How fin-de-siècle Paris became the locus for the most intense revival of magical practices and doctrines since the Renaissance
• Examines the remarkable lives of occult practitioners Joséphin Peladan, Papus, Stanislas de Guaïta, Saint-Yves d’Alveydre, Jules Doinel, and others
• Reveals how occult activity deeply influenced many well-known cultural movements, such as Symbolism, the Decadents, modern music, and the “psychedelic 60s”
During Paris’s Belle Époque (1871-1914), many cultural movements and artistic styles flourished--Symbolism, Impressionism, Art Nouveau, the Decadents--all of which profoundly shaped modern culture. Inseparable from this cultural advancement was the explosion of occult activity taking place in the City of Light at the same time.
Exploring the magical, artistic, and intellectual world of the Belle Époque, Tobias Churton shows how a wide variety of Theosophists, Rosicrucians, Martinists, Freemasons, Gnostics, and neo-Cathars called fin-de-siècle Paris home. He examines the precise interplay of occultists Joséphin Peladan, Papus, Stanislas de Guaïta, and founder of the modern Gnostic Church Jules Doinel, along with lesser known figures such as Saint-Yves d’Alveydre, Paul Sédir, Charles Barlet, Edmond Bailly, Albert Jounet, Abbé Lacuria, and Lady Caithness. He reveals how the work of many masters of modern culture such as composers Claude Debussy and Erik Satie, writers Arthur Rimbaud and Charles Baudelaire, and painters Georges Seurat and Alphonse Osbert bear signs of immersion in the esoteric circles that were thriving in Paris at the time. The author demonstrates how the creative hermetic ferment that animated the City of Light in the decades leading up to World War I remains an enduring presence and powerful influence today. Where, he asks, would Aleister Crowley and all the magicians of today be without the Parisian source of so much creativity in this field?
Conveying the living energy of Paris in this richly artistic period of history, Churton brings into full perspective the characters, personalities, and forces that made Paris a global magnet and which allowed later cultural movements, such as the “psychedelic 60s,” to rise from the ashes of post-war Europe.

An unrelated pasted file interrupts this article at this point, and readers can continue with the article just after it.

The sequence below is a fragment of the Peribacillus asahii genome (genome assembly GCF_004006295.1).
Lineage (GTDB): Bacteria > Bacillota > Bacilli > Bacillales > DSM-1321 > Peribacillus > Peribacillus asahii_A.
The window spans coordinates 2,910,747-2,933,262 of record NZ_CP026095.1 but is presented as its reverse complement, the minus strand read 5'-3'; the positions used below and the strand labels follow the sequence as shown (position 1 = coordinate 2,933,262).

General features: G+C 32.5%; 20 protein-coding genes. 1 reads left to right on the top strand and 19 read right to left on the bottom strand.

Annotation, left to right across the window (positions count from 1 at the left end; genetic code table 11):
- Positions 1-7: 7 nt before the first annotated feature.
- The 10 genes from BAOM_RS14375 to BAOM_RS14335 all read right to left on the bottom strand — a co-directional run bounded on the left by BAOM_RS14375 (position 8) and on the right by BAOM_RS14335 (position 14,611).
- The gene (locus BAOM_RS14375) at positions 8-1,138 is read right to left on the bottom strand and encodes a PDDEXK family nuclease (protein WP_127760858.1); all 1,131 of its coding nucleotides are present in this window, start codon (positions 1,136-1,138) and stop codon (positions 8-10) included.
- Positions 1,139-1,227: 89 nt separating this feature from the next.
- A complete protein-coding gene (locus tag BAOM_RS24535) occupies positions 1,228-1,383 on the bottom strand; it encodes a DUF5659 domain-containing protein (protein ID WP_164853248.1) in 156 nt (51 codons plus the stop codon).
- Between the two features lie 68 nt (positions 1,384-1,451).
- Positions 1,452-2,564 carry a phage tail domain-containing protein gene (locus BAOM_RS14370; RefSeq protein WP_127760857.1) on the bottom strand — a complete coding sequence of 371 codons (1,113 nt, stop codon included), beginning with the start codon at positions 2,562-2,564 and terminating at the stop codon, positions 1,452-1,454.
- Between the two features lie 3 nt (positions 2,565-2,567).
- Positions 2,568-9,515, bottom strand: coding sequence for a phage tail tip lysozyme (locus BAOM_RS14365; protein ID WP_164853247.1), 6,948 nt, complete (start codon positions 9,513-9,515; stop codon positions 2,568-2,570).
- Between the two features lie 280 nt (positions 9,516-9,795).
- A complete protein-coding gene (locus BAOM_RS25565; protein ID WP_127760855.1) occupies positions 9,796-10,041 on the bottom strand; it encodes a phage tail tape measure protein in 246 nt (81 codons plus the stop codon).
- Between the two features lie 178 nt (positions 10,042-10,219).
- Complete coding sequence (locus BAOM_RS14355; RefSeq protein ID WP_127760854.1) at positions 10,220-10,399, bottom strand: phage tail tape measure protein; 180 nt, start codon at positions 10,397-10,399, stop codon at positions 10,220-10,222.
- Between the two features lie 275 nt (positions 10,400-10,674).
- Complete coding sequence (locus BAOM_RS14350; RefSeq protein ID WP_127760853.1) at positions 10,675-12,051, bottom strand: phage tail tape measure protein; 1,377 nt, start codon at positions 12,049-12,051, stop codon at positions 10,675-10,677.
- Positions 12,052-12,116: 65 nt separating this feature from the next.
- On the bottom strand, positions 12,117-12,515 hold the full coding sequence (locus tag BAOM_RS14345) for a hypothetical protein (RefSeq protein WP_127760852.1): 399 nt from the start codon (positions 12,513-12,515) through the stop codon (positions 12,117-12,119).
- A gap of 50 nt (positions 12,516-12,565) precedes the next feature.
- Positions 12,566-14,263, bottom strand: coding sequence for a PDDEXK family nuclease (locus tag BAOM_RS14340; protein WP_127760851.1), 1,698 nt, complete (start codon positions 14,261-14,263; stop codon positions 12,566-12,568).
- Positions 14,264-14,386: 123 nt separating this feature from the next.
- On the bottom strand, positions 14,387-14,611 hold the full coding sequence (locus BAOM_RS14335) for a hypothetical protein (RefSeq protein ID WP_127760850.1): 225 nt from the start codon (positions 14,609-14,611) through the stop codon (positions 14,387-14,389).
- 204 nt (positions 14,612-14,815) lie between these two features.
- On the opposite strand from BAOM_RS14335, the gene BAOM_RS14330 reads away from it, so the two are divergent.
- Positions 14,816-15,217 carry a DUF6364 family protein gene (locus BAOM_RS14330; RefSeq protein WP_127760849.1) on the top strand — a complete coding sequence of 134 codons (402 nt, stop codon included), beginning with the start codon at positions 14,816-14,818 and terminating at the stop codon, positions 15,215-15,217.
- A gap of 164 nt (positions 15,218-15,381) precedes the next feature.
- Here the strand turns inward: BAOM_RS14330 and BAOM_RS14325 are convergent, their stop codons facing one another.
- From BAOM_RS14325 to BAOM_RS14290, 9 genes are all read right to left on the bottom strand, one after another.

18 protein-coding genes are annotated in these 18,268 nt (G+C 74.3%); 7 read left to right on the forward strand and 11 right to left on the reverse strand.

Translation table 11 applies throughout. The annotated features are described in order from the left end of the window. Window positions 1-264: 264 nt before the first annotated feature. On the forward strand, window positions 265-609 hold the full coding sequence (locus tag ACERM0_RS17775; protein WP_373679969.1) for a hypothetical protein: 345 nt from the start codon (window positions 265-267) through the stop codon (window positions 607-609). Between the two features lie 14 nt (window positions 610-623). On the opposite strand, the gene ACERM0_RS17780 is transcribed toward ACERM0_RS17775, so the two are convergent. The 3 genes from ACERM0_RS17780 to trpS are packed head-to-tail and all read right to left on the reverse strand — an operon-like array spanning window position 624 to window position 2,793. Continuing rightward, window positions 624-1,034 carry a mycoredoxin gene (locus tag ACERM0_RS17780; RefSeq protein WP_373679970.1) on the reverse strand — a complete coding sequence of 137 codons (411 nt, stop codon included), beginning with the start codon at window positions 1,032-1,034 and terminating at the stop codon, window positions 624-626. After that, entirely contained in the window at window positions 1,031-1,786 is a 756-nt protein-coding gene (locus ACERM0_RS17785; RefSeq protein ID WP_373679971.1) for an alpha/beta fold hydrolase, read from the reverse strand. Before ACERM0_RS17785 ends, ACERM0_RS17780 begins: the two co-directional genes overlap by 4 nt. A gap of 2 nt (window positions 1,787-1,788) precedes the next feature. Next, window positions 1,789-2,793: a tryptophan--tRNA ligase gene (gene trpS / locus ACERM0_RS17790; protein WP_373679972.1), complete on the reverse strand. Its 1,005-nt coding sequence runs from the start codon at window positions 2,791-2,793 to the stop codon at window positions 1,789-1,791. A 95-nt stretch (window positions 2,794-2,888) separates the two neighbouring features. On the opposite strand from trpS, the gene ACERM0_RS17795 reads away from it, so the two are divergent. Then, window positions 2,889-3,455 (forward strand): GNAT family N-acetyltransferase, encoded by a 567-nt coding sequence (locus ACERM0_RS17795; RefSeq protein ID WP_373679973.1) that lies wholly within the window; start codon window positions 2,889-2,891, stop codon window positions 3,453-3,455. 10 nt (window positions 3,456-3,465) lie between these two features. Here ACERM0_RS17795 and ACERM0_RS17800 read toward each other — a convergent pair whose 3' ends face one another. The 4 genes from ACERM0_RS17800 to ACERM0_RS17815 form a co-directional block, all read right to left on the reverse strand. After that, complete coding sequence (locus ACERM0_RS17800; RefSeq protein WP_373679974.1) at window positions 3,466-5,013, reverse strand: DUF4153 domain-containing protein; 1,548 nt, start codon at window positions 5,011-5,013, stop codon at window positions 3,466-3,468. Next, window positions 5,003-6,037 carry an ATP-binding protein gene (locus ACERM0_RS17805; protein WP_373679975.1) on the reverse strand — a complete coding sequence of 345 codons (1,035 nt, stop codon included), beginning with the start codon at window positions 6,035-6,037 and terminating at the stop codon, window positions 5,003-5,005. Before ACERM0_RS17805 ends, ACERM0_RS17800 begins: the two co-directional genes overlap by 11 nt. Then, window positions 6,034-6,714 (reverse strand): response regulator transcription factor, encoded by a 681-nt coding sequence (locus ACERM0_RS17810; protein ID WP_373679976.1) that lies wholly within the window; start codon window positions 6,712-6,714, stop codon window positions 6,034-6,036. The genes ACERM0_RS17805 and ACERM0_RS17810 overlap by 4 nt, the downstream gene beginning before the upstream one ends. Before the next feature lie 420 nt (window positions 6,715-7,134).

We can see that symbolic powers, occult powers, and poetic powers emerge from the same source, the same depths.
Gaston Bachelard, Preface to Richard Knowles’s Victor-Émile Michelet, Poète Ésotérique
During the 1960s and 70s, British historian Dame Frances Yates astonished and perplexed the community of historical scholarship by her reasoned advocacy of the view that a highly significant factor in promoting the genesis of modern science and its representative the “scientist” was the Renaissance Hermetic movement’s veneration for the Magus. The Magus is concerned with extending his powers over all aspects of creation, even unto immaterial realms. In analyzing the life of Dominican friar Giordano Bruno in particular (Giordano Bruno and the Hermetic Tradition, 1964), Yates demonstrated how the opposition of the Catholic Inquisition created the idea of Bruno as a “martyr to science”--he was burned at the stake in Rome in 1600 as an impenitent heretic--when his actual views were regarded in the main as superstitious claptrap by many 19th-and 20th-century scientists operating on “Newtonian” lines. Rekindled in Florence after 1460, Yates declared the gnostic “Hermetic Tradition” stimulated the rediscovery of Man as a free-willed Operator in the universe, a co-creator with the divine, to whom no secret need remain hid. [. . .] Thus “occult philosophy” was not in fact “hidden philosophy”--the deliberate cultivation of esoteric obscurity--but revealed what had formerly been hidden to the eyes of the fearful and the ignorant; in another word, science, but science with esoteric and spiritual balls: Gnostic science was the vehicle of revelation.